And tempests have also begun to rage in the capital: not too many out in the streets, unlike this time last year, but a lot, it seems, within the corridors of power. Thank goodness again. Rain storms clear the air and clean the ground. They bring down rotten trees and scour out the filth and debris lurking in gutters. They fill water courses and prepare the ground for the new green shoots of recovery.

A Tullow tornado
Gales continue to swirl round Parliament House. The Government has just signed a Production Sharing Agreement with Tullow Oil (an Irish oil exploration group, whose critics usually called it ‘British’) about the extraction of oil from the Albertine Rift Valley in the western kingdom of Bunyoro. Nothing wrong with that, you might think…except that Parliament had specifically passed a resolution halting oil transactions until the necessary legislation had been passed. MPs assert that the draft agreement does not provide sufficient protection for the country against rapacious foreign investors.

The kingdom of Bunyoro
Nevertheless, the resolution was not much of an obstacle to the President who simply ordered the Minister for Energy and Mineral Development to ignore it and put her name on the papers, letting loose a veritable tornado among both Opposition and his own NRM MPs for ignoring the will of Parliament. This action fuelled speculation that 'some people have already been compromised and therefore transactions must go ahead even if it means defying Parliament.’ (The Daily Monitor)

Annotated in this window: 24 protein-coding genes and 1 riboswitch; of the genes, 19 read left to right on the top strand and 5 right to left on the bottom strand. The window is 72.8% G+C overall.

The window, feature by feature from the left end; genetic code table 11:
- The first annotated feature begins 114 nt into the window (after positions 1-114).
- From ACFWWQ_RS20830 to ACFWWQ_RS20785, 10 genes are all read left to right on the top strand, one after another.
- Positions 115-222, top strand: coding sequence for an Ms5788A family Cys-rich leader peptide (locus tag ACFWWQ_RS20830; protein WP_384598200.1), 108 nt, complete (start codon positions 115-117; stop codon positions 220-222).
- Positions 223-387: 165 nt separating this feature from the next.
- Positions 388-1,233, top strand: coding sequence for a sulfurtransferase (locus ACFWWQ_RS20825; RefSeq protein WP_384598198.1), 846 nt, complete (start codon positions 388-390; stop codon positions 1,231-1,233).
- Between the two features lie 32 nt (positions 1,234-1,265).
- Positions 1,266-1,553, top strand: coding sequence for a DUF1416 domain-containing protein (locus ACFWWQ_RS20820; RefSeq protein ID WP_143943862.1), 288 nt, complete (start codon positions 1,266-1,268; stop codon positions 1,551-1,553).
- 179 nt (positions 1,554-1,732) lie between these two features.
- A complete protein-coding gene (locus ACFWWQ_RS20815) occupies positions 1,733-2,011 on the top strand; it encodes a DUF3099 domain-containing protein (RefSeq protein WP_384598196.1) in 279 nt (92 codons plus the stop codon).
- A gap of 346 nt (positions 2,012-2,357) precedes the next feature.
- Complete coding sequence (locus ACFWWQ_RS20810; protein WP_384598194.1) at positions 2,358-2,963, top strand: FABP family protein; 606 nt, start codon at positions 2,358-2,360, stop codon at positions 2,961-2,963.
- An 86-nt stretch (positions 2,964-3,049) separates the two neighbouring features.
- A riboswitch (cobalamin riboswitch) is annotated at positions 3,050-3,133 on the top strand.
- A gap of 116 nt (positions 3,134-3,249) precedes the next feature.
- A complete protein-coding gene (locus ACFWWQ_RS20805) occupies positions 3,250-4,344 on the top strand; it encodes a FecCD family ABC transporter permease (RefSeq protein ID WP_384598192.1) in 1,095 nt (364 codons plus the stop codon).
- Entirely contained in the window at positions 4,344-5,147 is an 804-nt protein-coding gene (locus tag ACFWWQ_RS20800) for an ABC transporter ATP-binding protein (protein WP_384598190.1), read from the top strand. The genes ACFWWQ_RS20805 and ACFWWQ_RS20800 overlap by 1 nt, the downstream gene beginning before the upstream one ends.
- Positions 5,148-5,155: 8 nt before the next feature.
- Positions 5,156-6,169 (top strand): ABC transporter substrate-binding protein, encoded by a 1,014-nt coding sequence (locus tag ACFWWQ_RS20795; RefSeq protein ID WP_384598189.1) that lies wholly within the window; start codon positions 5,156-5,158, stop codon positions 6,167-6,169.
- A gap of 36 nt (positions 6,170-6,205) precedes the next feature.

Oil is due to start flowing 36 months after the papers have been signed. Mind you, Andrew Mwenda of The Independent is very sceptical about the idea of continuing debate in Parliament, saying it just gives more opportunity to MPs to dip their personal buckets into the oil reserves.  Tullow has already passed on two thirds of its interests to France’s Total and China’s CNOOC.

The President said he had fought a resistance war and repaired a ruined economy; he would not let ‘economic saboteurs land him into mistakes [sic]’. This is a storm that may not die down quickly.

Lake Albert and the oil

A tsunami of corruption allegations
Two Cabinet Ministers have just been swept away by a tidal wave of accusations that they approved inflated compensation payments mounting to Shs150 billion of taxpayers’ money to two businessmen whose land was taken over for use as a market.  The Public Accounts Committee seem to think that some of the shillings drifted back in their direction. The high tide is likely to deposit both culprits in the law courts. Furthermore, the former Attorney General was reduced to pleading for mercy to the President himself for his guilt in approving the compensation claims - while also hinting at the existence of past government deals which he might just think about making public. An interesting belief – that a letter can influence the judicial system.